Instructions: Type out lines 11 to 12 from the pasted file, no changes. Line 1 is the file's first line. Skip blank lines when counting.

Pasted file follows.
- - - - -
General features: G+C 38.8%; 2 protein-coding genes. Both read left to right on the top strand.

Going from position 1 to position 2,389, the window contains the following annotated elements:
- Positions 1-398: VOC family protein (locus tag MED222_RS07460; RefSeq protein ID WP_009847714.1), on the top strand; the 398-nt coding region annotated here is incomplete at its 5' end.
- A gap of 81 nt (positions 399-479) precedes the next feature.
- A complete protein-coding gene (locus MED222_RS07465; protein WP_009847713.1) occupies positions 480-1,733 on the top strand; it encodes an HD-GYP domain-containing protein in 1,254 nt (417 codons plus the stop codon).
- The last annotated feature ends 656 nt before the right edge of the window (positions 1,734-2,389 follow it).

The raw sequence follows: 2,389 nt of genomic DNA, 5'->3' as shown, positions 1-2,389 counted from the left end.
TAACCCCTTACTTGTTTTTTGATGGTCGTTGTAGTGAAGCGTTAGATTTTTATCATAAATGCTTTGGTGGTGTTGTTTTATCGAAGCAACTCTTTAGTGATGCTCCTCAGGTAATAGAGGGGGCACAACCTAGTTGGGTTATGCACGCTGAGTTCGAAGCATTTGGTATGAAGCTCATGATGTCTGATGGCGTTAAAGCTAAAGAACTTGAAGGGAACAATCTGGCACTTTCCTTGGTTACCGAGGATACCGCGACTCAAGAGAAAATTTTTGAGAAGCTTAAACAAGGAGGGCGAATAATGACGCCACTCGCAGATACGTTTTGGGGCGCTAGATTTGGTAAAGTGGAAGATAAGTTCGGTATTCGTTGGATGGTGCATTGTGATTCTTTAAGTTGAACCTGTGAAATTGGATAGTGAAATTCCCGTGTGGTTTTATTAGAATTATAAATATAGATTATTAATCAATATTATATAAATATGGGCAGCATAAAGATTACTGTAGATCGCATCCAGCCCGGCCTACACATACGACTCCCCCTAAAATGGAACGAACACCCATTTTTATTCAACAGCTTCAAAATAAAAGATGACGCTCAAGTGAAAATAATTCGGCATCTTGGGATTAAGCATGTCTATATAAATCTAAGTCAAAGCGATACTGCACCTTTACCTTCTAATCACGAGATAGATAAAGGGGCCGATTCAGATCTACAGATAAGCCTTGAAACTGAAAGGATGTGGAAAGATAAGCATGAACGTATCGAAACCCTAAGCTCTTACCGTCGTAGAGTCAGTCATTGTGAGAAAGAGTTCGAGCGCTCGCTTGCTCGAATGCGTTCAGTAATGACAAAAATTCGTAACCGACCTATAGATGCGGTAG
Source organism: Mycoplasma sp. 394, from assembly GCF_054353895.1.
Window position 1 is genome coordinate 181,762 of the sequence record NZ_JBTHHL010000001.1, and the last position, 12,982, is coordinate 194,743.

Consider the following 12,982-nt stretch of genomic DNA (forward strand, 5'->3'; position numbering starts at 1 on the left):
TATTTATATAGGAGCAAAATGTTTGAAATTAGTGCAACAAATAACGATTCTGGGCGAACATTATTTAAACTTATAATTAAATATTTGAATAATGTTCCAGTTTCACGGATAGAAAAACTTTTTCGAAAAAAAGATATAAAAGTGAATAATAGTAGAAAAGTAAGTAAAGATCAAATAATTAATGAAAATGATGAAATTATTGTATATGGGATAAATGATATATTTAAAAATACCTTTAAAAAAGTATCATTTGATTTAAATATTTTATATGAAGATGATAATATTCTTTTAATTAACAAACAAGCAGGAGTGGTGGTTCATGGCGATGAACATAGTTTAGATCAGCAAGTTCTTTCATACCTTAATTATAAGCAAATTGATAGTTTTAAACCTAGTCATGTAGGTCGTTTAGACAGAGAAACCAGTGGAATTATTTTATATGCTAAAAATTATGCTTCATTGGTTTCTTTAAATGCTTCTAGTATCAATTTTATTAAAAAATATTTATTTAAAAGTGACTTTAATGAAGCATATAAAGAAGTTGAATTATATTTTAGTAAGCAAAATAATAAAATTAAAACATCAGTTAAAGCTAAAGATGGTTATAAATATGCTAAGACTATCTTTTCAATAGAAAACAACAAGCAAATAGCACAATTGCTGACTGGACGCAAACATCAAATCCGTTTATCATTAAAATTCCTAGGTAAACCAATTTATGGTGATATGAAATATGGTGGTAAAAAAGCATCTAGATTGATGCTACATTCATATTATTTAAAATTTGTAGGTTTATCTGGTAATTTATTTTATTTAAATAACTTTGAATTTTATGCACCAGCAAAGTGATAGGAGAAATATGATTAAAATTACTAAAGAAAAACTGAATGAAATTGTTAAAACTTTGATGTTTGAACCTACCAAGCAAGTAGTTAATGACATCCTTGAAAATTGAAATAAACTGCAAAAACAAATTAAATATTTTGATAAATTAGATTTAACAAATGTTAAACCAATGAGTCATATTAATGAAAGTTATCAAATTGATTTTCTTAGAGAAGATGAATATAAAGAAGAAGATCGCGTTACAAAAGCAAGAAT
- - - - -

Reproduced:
Consider the following 12,982-nt stretch of genomic DNA (forward strand, 5'->3'; position numbering starts at 1 on the left):
TATTTATATAGGAGCAAAATGTTTGAAATTAGTGCAACAAATAACGATTCTGGGCGAACATTATTTAAACTTATAATTAAATATTTGAATAATGTTCCAGTTTCACGGATAGAAAAACTTTTTCGAAAAAAAGATATAAAAGTGAATAATAGTAGAAAAGTAAGTAAAGATCAAATAATTAATGAAAATGATGAAATTATTGTATATGGGATAAATGATATATTTAAAAATACCTTTAAAAAAGTATCATTTGATTTAAATATTTTATATGAAGATGATAATATTCTTTTAATTAACAAACAAGCAGGAGTGGTGGTTCATGGCGATGAACATAGTTTAGATCAGCAAGTTCTTTCATACCTTAATTATAAGCAAATTGATAGTTTTAAACCTAGTCATGTAGGTCGTTTAGACAGAGAAACCAGTGGAATTATTTTATATGCTAAAAATTATGCTTCATTGGTTTCTTTAAATGCTTCTAGTATCAATTTTATTAAAAAATATTTATTTAAAAGTGACTTTAATGAAGCATATAAAGAAGTTGAATTATATTTTAGTAAGCAAAATAATAAAATTAAAACATCAGTTAAAGCTAAAGATGGTTATAAATATGCTAAGACTATCTTTTCAATAGAAAACAACAAGCAAATAGCACAATTGCTGACTGGACGCAAACATCAAATCCGTTTATCATTAAAATTCCTAGGTAAACCAATTTATGGTGATATGAAATATGGTGGTAAAAAAGCATCTAGATTGATGCTACATTCATATTATTTAAAATTTGTAGGTTTATCTGGTAATTTATTTTATTTAAATAACTTTGAATTTTATGCACCAGCAAAGTGATAGGAGAAATATGATTAAAATTACTAAAGAAAAACTGAATGAAATTGTTAAAACTTTGATGTTTGAACCTACCAAGCAAGTAGTTAATGACATCCTTGAAAATTGAAATAAACTGCAAAAACAAATTAAATATTTTGATAAATTAGATTTAACAAATGTTAAACCAATGAGTCATATTAATGAAAGTTATCAAATTGATTTTCTTAGAGAAGATGAATATAAAGAAGAAGATCGCGTTACAAAAGCAAGAAT